Clients often fail to communicate all of the relevant facts of their case to their attorney or even more commonly they don’t keep their attorney up to date on any new factual developments during the course of their case. It is important for clients to keep in mind that, as a general rule, all communications with your attorney (by both client and lawyer) are privileged. That is also true for your attorney’s support staff (legal assistants, law clerks, and all employees of the attorney). If your attorney is unavailable you should speak with a legal assistant or another attorney at the firm to make sure all the relevant information is being considered. That means that what is said between you and your attorney is confidential and the opposing party cannot find out what has been said. Therefore, it is almost always a good idea for a client to be forthcoming with any information that may have an impact on their case. Yes, that even includes the bad stuff.
It is understandable that a client may be reluctant to share embarrassing facts. Especially the “bad stuff” that you think may weaken your case, but it is important for your attorney to know about them. Remember, the opposing party and their attorneys may already know about these facts or at the very least they will be looking for them. So, you want your attorney to be prepared to respond to any facts that may weaken your case and to be able to conduct a legal analysis of whether it is even true that the facts you don’t want to share will have a negative impact.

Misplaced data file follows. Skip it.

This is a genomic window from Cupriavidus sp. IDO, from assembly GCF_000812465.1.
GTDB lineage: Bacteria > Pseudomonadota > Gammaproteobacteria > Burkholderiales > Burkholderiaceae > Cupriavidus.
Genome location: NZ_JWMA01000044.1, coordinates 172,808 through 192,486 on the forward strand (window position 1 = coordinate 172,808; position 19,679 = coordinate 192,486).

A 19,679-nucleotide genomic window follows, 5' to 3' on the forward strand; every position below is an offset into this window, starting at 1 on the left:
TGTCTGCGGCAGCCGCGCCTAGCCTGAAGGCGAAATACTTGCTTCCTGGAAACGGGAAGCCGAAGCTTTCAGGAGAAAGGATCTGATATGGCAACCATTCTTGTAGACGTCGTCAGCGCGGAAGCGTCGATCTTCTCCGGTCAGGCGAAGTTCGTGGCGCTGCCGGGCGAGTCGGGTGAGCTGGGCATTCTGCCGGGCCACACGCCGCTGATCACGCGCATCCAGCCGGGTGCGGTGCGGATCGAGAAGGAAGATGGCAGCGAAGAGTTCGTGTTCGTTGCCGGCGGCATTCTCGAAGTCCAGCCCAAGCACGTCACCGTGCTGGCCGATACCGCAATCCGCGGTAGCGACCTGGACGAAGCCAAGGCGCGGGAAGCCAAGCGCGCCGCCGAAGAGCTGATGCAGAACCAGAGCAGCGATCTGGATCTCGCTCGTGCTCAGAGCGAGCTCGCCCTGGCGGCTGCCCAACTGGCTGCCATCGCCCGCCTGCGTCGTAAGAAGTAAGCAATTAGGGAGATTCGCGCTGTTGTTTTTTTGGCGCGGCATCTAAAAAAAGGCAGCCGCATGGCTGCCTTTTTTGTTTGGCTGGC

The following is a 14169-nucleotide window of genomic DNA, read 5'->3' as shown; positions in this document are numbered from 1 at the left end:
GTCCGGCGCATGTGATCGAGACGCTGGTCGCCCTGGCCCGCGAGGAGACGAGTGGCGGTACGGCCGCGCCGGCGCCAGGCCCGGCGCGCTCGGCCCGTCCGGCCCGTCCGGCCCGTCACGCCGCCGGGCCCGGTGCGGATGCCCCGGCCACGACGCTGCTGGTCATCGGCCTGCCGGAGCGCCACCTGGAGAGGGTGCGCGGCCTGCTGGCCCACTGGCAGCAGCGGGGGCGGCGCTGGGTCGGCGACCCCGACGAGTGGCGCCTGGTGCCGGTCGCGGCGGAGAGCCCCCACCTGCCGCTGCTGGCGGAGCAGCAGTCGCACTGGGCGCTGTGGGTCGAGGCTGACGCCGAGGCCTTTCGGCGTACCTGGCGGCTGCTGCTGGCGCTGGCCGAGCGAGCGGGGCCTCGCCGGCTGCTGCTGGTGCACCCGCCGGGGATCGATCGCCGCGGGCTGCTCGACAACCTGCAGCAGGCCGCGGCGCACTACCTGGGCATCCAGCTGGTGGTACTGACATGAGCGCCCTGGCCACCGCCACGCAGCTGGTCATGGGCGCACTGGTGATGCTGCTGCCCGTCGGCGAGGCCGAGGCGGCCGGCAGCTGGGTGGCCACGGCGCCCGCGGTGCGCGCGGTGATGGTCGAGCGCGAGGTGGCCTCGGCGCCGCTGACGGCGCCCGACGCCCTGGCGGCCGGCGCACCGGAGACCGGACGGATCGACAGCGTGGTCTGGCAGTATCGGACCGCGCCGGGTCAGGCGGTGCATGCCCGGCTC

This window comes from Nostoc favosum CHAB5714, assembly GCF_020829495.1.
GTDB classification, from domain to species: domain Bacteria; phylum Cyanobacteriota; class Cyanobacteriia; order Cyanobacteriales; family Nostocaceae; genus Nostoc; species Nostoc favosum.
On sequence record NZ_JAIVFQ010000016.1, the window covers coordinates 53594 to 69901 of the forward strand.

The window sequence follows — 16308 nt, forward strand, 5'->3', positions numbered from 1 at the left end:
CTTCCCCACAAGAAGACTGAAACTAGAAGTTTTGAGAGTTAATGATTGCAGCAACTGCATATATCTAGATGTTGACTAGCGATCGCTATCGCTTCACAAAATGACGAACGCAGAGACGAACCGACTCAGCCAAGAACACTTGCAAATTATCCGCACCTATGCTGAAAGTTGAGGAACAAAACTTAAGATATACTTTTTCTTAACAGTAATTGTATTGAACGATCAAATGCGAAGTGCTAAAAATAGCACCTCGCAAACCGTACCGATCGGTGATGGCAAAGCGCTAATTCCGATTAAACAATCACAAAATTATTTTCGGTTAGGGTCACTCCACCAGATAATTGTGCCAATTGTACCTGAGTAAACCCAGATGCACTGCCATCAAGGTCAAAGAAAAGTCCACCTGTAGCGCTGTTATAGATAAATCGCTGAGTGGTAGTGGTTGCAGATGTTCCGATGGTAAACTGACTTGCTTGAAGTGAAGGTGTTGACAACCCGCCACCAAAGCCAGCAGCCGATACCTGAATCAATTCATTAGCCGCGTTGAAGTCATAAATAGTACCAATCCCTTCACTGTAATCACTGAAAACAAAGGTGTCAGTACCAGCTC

Another common problem is when a client fails to tell his or her attorney that something has changed or come up in their case. You don’t want to make decisions that could change the outcome of your case without consulting your attorney. Giving your attorney a quick call to check whether something could impact your case is a lot easier than not checking and finding out down the road that you have done something detrimental to your case. Remember, your attorney is there to help you navigate your legal problem. The lawyer can’t tell you the legal implications of your actions unless you ask. So always try to err on the side of over sharing information related to your case rather than under sharing. The more information your attorney has about your case, the more likely he or she will be able to help you achieve the most favorable outcome possible.
By: Jacob Allen